Climate change payments seen
BAGUIO CITY—Delegates returning from last month’s United Nations climate change talks in Poland said a new deal has allowed the grant of compensation to survivors of disasters attributed to global warming.
Victoria Tauli-Corpuz, executive director of Tebtebba, a Baguio-based nongovernment group pushing for indigenous rights and climate justice, said the Warsaw international mechanism for loss and damage associated with climate change improves coordination work and provides technical support for developing countries.
Most importantly, it will also mobilize and secure funds and technology to address loss and damage, she said.
Dr. Saleemul Huq, of the London-based International Institute for Environment and Development, said “loss and damage” is a UN jargon for “liability and compensation.”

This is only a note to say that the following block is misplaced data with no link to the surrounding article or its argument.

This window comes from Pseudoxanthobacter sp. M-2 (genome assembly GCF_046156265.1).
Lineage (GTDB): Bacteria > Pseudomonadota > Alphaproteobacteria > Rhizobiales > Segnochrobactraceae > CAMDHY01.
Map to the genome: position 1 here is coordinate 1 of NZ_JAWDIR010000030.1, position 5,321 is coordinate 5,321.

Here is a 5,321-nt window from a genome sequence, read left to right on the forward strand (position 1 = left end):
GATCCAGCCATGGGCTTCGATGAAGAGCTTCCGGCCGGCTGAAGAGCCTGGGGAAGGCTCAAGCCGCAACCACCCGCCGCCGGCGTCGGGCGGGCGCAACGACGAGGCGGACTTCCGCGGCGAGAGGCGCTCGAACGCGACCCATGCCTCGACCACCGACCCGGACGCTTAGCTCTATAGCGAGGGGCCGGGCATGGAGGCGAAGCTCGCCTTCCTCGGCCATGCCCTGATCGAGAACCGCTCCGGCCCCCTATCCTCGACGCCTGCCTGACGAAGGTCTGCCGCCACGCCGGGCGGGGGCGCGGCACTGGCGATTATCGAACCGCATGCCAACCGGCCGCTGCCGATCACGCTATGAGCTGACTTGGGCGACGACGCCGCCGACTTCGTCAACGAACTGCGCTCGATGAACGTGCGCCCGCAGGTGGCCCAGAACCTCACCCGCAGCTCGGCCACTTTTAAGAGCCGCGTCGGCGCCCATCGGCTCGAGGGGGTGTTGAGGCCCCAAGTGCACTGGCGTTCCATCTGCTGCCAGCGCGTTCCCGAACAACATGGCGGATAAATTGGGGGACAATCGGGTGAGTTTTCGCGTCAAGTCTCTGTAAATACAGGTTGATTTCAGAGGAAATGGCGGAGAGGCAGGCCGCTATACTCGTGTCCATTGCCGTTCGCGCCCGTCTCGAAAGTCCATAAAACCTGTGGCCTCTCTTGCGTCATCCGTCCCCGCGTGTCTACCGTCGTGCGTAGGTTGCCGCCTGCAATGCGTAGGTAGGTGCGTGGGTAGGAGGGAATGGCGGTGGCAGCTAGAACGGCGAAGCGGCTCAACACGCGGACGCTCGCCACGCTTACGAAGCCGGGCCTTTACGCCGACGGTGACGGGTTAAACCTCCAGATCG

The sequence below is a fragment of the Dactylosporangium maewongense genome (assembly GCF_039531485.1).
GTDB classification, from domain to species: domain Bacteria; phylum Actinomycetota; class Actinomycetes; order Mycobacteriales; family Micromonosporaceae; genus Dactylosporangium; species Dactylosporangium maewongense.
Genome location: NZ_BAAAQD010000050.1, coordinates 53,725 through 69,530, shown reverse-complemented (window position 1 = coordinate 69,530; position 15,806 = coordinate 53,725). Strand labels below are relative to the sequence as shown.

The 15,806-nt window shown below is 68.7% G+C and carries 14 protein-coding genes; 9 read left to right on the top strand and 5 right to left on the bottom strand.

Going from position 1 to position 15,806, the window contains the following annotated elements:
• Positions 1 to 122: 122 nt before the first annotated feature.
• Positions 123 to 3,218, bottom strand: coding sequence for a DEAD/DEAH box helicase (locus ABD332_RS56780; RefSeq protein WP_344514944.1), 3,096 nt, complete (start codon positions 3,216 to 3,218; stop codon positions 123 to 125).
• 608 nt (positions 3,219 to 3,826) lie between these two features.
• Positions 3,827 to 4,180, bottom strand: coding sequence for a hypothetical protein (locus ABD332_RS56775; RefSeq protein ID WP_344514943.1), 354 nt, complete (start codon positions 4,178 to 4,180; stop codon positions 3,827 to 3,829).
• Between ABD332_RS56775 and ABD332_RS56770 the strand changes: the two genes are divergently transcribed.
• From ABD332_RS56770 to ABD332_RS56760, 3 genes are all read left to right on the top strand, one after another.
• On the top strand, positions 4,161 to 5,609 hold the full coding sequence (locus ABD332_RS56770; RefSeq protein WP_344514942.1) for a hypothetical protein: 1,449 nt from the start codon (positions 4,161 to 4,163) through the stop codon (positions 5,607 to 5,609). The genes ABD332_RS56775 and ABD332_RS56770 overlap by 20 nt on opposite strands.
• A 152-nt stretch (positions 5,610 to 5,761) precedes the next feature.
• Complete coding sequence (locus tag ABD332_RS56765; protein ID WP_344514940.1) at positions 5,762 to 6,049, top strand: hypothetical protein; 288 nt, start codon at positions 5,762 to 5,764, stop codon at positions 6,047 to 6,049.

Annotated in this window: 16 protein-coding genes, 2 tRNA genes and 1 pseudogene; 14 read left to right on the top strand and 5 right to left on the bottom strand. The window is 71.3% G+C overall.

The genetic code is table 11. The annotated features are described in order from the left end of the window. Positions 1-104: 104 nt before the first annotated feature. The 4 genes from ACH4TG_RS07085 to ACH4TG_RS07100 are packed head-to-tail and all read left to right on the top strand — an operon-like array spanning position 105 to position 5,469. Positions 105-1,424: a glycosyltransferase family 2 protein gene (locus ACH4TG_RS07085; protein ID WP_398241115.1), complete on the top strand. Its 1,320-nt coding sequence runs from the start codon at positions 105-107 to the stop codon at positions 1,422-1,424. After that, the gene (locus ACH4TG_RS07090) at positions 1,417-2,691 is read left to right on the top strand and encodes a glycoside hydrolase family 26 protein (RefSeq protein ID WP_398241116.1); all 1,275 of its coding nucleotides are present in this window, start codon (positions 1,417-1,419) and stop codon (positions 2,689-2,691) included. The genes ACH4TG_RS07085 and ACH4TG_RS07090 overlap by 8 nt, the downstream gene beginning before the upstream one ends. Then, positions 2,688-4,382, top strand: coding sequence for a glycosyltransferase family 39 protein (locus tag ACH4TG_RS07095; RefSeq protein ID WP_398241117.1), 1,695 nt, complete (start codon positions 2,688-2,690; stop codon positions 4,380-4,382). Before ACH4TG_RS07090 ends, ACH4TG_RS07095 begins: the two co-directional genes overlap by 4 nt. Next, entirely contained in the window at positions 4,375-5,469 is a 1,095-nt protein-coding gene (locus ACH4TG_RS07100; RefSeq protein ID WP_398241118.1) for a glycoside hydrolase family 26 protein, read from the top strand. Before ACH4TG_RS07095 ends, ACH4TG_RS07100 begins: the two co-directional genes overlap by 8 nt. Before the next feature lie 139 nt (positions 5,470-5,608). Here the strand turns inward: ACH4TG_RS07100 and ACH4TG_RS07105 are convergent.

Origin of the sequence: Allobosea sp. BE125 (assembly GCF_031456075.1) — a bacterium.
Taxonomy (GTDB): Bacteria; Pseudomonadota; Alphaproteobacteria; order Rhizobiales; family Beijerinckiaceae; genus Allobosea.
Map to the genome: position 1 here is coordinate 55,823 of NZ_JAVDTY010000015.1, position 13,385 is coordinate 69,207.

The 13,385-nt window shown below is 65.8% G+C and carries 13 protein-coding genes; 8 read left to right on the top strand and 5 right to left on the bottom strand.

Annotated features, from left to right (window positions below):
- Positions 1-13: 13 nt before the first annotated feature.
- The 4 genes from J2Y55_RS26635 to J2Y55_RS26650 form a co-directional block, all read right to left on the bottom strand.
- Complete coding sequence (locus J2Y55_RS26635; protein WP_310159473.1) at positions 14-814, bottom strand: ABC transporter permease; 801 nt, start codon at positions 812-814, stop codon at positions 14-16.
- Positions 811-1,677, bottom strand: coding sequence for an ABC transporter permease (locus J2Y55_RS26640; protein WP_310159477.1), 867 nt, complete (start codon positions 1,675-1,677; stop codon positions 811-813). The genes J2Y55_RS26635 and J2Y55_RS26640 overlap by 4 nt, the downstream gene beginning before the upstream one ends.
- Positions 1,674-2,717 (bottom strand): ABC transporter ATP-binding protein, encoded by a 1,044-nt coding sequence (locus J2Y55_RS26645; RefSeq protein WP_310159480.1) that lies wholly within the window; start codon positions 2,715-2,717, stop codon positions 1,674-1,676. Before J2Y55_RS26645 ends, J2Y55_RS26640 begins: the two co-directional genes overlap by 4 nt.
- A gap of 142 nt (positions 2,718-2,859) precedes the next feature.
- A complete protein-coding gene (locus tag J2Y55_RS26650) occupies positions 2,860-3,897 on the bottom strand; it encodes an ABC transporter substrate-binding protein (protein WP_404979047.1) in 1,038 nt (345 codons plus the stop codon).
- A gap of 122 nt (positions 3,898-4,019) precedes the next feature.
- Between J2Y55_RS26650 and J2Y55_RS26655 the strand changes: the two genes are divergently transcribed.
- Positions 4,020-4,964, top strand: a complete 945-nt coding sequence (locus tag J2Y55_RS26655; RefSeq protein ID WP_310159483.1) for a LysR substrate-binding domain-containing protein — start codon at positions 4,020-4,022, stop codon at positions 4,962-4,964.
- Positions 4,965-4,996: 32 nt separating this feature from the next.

The next step for the UN is to establish how this new mechanism could be enforced.
Corpuz said Supertyphoon “Yolanda” (international name: “Haiyan”), which hit Eastern Visayas on Nov. 8, provided the talks with a grim backdrop of what was truly at stake.
Since the typhoon struck, online support groups have been trying to draw attention to indigenous Filipinos caught in the typhoon, she said.
The Integrated Development Program for Indigenous Peoples in Southern Tagalog (IDPIP-ST) provided an initial inventory last month of affected indigenous Filipinos, among them the Tagbanua Calamianen tribe in Busuanga and Coron towns in Palawan province.
One account, posted on the e-mail group of environmental advocates, said 80 percent of Tara Island in Palawan had been devastated by the typhoon. Maurice Malanes with a report from Vincent Cabreza, Inquirer Northern Luzon
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